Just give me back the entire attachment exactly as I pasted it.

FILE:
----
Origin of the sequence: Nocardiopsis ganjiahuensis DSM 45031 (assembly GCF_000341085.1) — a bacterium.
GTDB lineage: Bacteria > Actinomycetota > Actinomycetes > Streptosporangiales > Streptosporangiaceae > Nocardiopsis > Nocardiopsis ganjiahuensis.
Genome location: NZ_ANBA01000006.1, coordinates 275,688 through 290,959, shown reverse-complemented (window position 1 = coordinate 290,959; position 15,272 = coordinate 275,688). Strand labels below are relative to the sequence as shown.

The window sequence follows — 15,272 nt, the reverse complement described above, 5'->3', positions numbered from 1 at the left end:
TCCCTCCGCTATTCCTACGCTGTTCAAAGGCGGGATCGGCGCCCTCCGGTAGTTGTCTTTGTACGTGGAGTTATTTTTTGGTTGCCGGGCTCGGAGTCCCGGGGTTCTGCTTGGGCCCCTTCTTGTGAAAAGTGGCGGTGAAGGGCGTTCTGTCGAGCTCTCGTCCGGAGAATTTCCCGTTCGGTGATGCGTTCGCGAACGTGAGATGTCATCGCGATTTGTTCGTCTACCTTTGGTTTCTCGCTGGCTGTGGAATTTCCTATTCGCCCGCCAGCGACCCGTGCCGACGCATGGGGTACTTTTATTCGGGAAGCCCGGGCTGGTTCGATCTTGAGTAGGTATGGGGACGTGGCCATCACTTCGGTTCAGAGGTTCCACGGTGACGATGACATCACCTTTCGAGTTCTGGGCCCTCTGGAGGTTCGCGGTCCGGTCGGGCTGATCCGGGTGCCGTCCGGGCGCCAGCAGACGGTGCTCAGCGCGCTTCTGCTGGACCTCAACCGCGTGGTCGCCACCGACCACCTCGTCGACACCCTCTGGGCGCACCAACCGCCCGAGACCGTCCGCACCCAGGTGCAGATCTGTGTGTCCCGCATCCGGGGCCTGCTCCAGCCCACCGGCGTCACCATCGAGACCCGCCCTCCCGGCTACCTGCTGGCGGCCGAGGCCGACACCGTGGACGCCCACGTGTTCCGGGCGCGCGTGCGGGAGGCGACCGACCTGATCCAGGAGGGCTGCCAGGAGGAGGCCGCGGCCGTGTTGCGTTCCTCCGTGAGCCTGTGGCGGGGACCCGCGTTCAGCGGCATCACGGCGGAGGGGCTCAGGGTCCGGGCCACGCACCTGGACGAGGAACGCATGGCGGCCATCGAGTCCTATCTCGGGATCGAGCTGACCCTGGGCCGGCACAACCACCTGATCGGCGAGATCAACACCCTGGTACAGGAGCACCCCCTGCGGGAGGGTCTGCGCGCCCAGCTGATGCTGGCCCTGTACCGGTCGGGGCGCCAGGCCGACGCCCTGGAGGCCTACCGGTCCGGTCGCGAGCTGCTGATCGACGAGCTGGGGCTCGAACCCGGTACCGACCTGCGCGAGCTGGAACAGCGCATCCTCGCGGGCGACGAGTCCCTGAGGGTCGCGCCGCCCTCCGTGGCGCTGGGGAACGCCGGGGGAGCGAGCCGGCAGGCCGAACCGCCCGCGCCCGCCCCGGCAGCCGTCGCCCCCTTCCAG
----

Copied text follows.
Origin of the sequence: Nocardiopsis ganjiahuensis DSM 45031 (assembly GCF_000341085.1) — a bacterium.
GTDB lineage: Bacteria > Actinomycetota > Actinomycetes > Streptosporangiales > Streptosporangiaceae > Nocardiopsis > Nocardiopsis ganjiahuensis.
Genome location: NZ_ANBA01000006.1, coordinates 275,688 through 290,959, shown reverse-complemented (window position 1 = coordinate 290,959; position 15,272 = coordinate 275,688). Strand labels below are relative to the sequence as shown.

The window sequence follows — 15,272 nt, the reverse complement described above, 5'->3', positions numbered from 1 at the left end:
TCCCTCCGCTATTCCTACGCTGTTCAAAGGCGGGATCGGCGCCCTCCGGTAGTTGTCTTTGTACGTGGAGTTATTTTTTGGTTGCCGGGCTCGGAGTCCCGGGGTTCTGCTTGGGCCCCTTCTTGTGAAAAGTGGCGGTGAAGGGCGTTCTGTCGAGCTCTCGTCCGGAGAATTTCCCGTTCGGTGATGCGTTCGCGAACGTGAGATGTCATCGCGATTTGTTCGTCTACCTTTGGTTTCTCGCTGGCTGTGGAATTTCCTATTCGCCCGCCAGCGACCCGTGCCGACGCATGGGGTACTTTTATTCGGGAAGCCCGGGCTGGTTCGATCTTGAGTAGGTATGGGGACGTGGCCATCACTTCGGTTCAGAGGTTCCACGGTGACGATGACATCACCTTTCGAGTTCTGGGCCCTCTGGAGGTTCGCGGTCCGGTCGGGCTGATCCGGGTGCCGTCCGGGCGCCAGCAGACGGTGCTCAGCGCGCTTCTGCTGGACCTCAACCGCGTGGTCGCCACCGACCACCTCGTCGACACCCTCTGGGCGCACCAACCGCCCGAGACCGTCCGCACCCAGGTGCAGATCTGTGTGTCCCGCATCCGGGGCCTGCTCCAGCCCACCGGCGTCACCATCGAGACCCGCCCTCCCGGCTACCTGCTGGCGGCCGAGGCCGACACCGTGGACGCCCACGTGTTCCGGGCGCGCGTGCGGGAGGCGACCGACCTGATCCAGGAGGGCTGCCAGGAGGAGGCCGCGGCCGTGTTGCGTTCCTCCGTGAGCCTGTGGCGGGGACCCGCGTTCAGCGGCATCACGGCGGAGGGGCTCAGGGTCCGGGCCACGCACCTGGACGAGGAACGCATGGCGGCCATCGAGTCCTATCTCGGGATCGAGCTGACCCTGGGCCGGCACAACCACCTGATCGGCGAGATCAACACCCTGGTACAGGAGCACCCCCTGCGGGAGGGTCTGCGCGCCCAGCTGATGCTGGCCCTGTACCGGTCGGGGCGCCAGGCCGACGCCCTGGAGGCCTACCGGTCCGGTCGCGAGCTGCTGATCGACGAGCTGGGGCTCGAACCCGGTACCGACCTGCGCGAGCTGGAACAGCGCATCCTCGCGGGCGACGAGTCCCTGAGGGTCGCGCCGCCCTCCGTGGCGCTGGGGAACGCCGGGGGAGCGAGCCGGCAGGCCGAACCGCCCGCGCCCGCCCCGGCAGCCGTCGCCCCCTTCCAG